The Etymology of “Coward”

Coward comes from the Old French coart, "tail (of an animal)" + the pejorative ending -ard, suggesting an animal's tail tucked in fear. Coward comes from the Old French word coart, from the Latin coda or cauda, meaning "tail (of an animal)." As a result, the word likely came to imply fear in a metaphorical sense—an animal's tail tucked between its… Continue reading The Etymology of “Coward”

If You’re Disoriented, Are You Also Disoccidented?

To be "disoriented" is to be feel confused or unable to determine where you are. Etymologically, it specifically means that you do not know in which direction the sun will rise—that is, which way is East. The base word comes from the Latin orientem, which means “the East.” The Latin base word is oriri, meaning… Continue reading If You’re Disoriented, Are You Also Disoccidented?

Etymological Journeys: What Do Pterodactyls, Helicopters and Confederates Have in Common?

"Pterodactyl" was adopted from the French ptérodactyle, which came from the Latin name for the genus, Pterodactylus, which is formed by the Greek pteron, meaning "wing," and daktylos, meaning "finger." This is an engraving of the 1784 pterodactyl holotype (i.e., the first official named specimen). Despite the name, it was debated until the 1830s whether… Continue reading Etymological Journeys: What Do Pterodactyls, Helicopters and Confederates Have in Common?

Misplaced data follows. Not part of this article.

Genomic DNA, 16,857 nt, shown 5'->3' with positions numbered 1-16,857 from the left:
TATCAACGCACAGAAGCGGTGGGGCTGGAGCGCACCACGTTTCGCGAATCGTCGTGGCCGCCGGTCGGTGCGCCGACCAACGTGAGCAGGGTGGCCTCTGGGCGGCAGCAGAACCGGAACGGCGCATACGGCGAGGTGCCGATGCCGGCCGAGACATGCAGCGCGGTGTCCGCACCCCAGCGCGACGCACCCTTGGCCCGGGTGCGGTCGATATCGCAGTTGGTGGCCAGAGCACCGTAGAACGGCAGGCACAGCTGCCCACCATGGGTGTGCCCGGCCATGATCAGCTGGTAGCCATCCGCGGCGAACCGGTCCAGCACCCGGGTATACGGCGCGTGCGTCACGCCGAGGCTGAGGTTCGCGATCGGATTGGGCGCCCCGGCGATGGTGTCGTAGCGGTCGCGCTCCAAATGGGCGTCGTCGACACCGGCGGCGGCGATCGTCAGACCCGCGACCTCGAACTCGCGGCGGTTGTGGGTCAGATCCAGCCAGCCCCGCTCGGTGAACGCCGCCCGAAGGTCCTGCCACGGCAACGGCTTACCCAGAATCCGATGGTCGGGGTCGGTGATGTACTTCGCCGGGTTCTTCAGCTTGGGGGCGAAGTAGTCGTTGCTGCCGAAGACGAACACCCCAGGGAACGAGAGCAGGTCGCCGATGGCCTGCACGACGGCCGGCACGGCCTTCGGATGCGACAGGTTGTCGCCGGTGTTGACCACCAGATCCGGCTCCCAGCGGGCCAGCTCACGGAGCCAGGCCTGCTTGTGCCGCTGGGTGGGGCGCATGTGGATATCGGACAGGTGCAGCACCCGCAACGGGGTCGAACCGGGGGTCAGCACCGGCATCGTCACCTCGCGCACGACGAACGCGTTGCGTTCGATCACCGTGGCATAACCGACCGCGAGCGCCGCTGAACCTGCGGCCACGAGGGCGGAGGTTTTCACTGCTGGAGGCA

An Etymology Lesson for the First Day of Spring

It may come as no surprise that "spring" is a Middle English word for the time when new life "springs forth." What you may not know is that "spring" was also used in everyday phrases like spring of dai, meaning "sunrise," and spring of mone, meaning "moonrise."  It was also used for the first growth… Continue reading An Etymology Lesson for the First Day of Spring

10 Irish Words and Their Origins for St. Patrick’s Day

Since we’re stuck inside and all of the parades have been canceled, I have an alternative for you this fine St. Paddy’s Day: a parade of Irish words and their origins! Some you’ve met, some you may not have, but all are worthy of a toast. "Ireland" (or "Irish") itself is originally from the Old… Continue reading 10 Irish Words and Their Origins for St. Patrick’s Day

The Etomeelo… Atomolo… Etymolololo… Etymology of “Discombobulate”

"Discombobulate" was one in a series of words invented in the early to mid-1800s as part of a fad popular among educated high-society types who made up faux words by compiling Latin prefixes, suffixes, roots and other non-Latin components into silly-sounding combinations. Discombobulate itself is used to mean "confused" or "disoriented" now, but originally meant… Continue reading The Etomeelo… Atomolo… Etymolololo… Etymology of “Discombobulate”

Explore the Magic of Etymology in Once Upon a Word: A Word-Origin Dictionary for Kids

Today is the day! Once Upon a Word: A Word Origin Dictionary for Kids is officially out and available for purchase. You can find it in all major online and physical bookstores, including Amazon, Barnes&Noble, and in indie bookstores through IndieBound, as well as Target, Costco, and other stores. This book is a beautifully designed, kid-friendly… Continue reading Explore the Magic of Etymology in Once Upon a Word: A Word-Origin Dictionary for Kids

On the Importance of Looking Up Words

My book, Once Upon a Word: A Word-Origin Dictionary for Kids (Rockridge Press, Feb. 25, 2020), is dedicated to a woman named Nanette Quinn. You can read the dedication below.  Let me tell you a bit about Nanette Quinn. When I was in high school, I took French with Nanette Quinn, whom we called Madame… Continue reading On the Importance of Looking Up Words